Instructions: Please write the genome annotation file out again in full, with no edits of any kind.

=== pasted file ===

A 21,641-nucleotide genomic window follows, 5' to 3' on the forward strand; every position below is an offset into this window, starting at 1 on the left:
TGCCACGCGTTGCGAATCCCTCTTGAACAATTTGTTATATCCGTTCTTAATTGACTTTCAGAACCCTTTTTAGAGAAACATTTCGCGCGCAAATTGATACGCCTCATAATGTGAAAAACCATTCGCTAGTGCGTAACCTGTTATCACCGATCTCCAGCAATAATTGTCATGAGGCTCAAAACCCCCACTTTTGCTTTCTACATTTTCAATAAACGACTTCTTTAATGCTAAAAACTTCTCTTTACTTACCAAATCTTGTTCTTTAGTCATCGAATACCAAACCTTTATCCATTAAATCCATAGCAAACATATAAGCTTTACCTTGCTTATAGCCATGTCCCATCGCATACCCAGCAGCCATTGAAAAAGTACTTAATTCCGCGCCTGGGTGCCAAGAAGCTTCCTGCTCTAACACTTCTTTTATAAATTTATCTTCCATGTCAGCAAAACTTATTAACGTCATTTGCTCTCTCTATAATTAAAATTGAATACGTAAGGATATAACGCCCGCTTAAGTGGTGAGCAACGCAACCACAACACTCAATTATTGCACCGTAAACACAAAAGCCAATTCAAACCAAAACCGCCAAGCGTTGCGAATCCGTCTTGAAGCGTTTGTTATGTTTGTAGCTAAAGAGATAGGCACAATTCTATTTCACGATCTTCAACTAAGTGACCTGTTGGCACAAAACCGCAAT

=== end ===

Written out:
A 21,641-nucleotide genomic window follows, 5' to 3' on the forward strand; every position below is an offset into this window, starting at 1 on the left:
TGCCACGCGTTGCGAATCCCTCTTGAACAATTTGTTATATCCGTTCTTAATTGACTTTCAGAACCCTTTTTAGAGAAACATTTCGCGCGCAAATTGATACGCCTCATAATGTGAAAAACCATTCGCTAGTGCGTAACCTGTTATCACCGATCTCCAGCAATAATTGTCATGAGGCTCAAAACCCCCACTTTTGCTTTCTACATTTTCAATAAACGACTTCTTTAATGCTAAAAACTTCTCTTTACTTACCAAATCTTGTTCTTTAGTCATCGAATACCAAACCTTTATCCATTAAATCCATAGCAAACATATAAGCTTTACCTTGCTTATAGCCATGTCCCATCGCATACCCAGCAGCCATTGAAAAAGTACTTAATTCCGCGCCTGGGTGCCAAGAAGCTTCCTGCTCTAACACTTCTTTTATAAATTTATCTTCCATGTCAGCAAAACTTATTAACGTCATTTGCTCTCTCTATAATTAAAATTGAATACGTAAGGATATAACGCCCGCTTAAGTGGTGAGCAACGCAACCACAACACTCAATTATTGCACCGTAAACACAAAAGCCAATTCAAACCAAAACCGCCAAGCGTTGCGAATCCGTCTTGAAGCGTTTGTTATGTTTGTAGCTAAAGAGATAGGCACAATTCTATTTCACGATCTTCAACTAAGTGACCTGTTGGCACAAAACCGCAAT